Throughout its existence, the interwar Yugoslav Union was unstable, rent by ethnic and religious tension, threatened by Italian, Hungarian, and Bulgarian encouragement of terrorist-separatist activities along its borders, and deadlocked politically by fundamental differences between Serb and Croat leaders over its very structure. After endless deadlocked negotiations and several political assassinations, including one on the floor of the Yugoslav parliament, King Alexander lost patience and, backed by the Serb-dominated Yugoslav army and civil service, established a centralized royal dictatorship in 1929. It had been Alexander's intention, however, to restore some form of parliamentary rule and some mode of ethnic autonomy. For the next ten years, while fighting off Bulgarian terrorists organized in the Internal Macedonian Revolution Organization (IMRO) and Croat terrorists organized in the separatist Ustasa (Insurgents) movement under Ante Pavelic, both of which were financed, supported, and sheltered by Italy, Hungary and Bulgaria, the federal government sought a compromise with the Croat leadership on Croat autonomy.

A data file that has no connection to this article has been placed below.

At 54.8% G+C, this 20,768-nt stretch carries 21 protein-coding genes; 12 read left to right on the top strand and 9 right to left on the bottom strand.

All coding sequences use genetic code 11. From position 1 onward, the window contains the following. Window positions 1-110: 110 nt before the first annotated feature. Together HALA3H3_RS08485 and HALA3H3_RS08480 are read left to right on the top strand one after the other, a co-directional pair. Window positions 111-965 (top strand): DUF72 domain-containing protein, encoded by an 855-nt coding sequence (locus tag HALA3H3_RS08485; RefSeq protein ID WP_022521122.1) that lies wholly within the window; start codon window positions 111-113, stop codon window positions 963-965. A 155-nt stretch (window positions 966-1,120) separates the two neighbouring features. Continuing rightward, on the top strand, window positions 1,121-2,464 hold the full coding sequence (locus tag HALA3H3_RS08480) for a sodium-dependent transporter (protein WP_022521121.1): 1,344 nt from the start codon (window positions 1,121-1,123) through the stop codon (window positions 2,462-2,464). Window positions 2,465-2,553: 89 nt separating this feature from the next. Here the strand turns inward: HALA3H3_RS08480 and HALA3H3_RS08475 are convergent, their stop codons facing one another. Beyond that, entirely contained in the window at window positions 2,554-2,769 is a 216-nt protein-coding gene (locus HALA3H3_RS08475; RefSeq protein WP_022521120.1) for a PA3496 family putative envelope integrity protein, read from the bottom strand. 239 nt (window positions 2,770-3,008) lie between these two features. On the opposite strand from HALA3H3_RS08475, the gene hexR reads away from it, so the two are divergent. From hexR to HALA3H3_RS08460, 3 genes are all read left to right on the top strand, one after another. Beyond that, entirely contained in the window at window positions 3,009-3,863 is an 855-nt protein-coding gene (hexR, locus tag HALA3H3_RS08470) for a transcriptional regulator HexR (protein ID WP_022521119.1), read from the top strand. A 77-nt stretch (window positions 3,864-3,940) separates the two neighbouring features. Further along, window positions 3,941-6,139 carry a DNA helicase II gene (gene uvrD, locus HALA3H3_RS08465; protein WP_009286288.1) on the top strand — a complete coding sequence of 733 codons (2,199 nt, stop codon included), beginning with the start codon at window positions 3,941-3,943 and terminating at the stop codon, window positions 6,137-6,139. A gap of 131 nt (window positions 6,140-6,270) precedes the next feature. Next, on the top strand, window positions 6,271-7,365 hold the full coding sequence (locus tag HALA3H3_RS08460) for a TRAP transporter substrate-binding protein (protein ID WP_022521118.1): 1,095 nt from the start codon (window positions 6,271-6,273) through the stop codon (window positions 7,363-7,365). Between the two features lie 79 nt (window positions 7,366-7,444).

In 1934, IMRO terrorists, using Ustasa weapons shipped from Hungary, purchased by the Italian Fascist regime, assassinated King Alexander in Marseilles, where he had just arrived on a planned state visit to France. As Alexander's son and heir, Peter, was still a minor (due to turn eighteen in 1941), the King's brother, Prince Paul Karadjordjevic, acted as regent. Under Paul's leadership, Serb and Croat leaders reached a tentative agreement on Croat autonomy in September 1939. Known as the Sporazum, the agreement left radicals on both sides dissatisfied and antagonized Bosniaks and Slovenes because it favored Croat claims to autonomy and ignored their claims. The heightened ethnic and political tension exploded into murderous violence when the Axis powers invaded Yugoslavia on April 6, 1941.